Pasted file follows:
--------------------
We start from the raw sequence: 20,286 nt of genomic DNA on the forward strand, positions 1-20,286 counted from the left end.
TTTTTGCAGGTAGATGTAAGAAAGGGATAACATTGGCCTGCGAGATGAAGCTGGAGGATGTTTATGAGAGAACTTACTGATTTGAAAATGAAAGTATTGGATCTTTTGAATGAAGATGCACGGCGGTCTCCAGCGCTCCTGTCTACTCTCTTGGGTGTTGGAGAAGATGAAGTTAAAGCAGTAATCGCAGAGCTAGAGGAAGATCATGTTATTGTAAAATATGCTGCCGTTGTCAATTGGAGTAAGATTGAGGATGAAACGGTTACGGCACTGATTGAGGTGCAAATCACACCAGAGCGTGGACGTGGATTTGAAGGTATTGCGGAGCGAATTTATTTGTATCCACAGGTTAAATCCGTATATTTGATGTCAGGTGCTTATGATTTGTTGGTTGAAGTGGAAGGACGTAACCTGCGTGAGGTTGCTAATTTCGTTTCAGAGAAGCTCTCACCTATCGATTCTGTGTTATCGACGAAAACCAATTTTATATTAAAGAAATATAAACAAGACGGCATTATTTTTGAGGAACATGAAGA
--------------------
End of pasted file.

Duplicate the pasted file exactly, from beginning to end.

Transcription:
We start from the raw sequence: 20,286 nt of genomic DNA on the forward strand, positions 1-20,286 counted from the left end.
TTTTTGCAGGTAGATGTAAGAAAGGGATAACATTGGCCTGCGAGATGAAGCTGGAGGATGTTTATGAGAGAACTTACTGATTTGAAAATGAAAGTATTGGATCTTTTGAATGAAGATGCACGGCGGTCTCCAGCGCTCCTGTCTACTCTCTTGGGTGTTGGAGAAGATGAAGTTAAAGCAGTAATCGCAGAGCTAGAGGAAGATCATGTTATTGTAAAATATGCTGCCGTTGTCAATTGGAGTAAGATTGAGGATGAAACGGTTACGGCACTGATTGAGGTGCAAATCACACCAGAGCGTGGACGTGGATTTGAAGGTATTGCGGAGCGAATTTATTTGTATCCACAGGTTAAATCCGTATATTTGATGTCAGGTGCTTATGATTTGTTGGTTGAAGTGGAAGGACGTAACCTGCGTGAGGTTGCTAATTTCGTTTCAGAGAAGCTCTCACCTATCGATTCTGTGTTATCGACGAAAACCAATTTTATATTAAAGAAATATAAACAAGACGGCATTATTTTTGAGGAACATGAAGA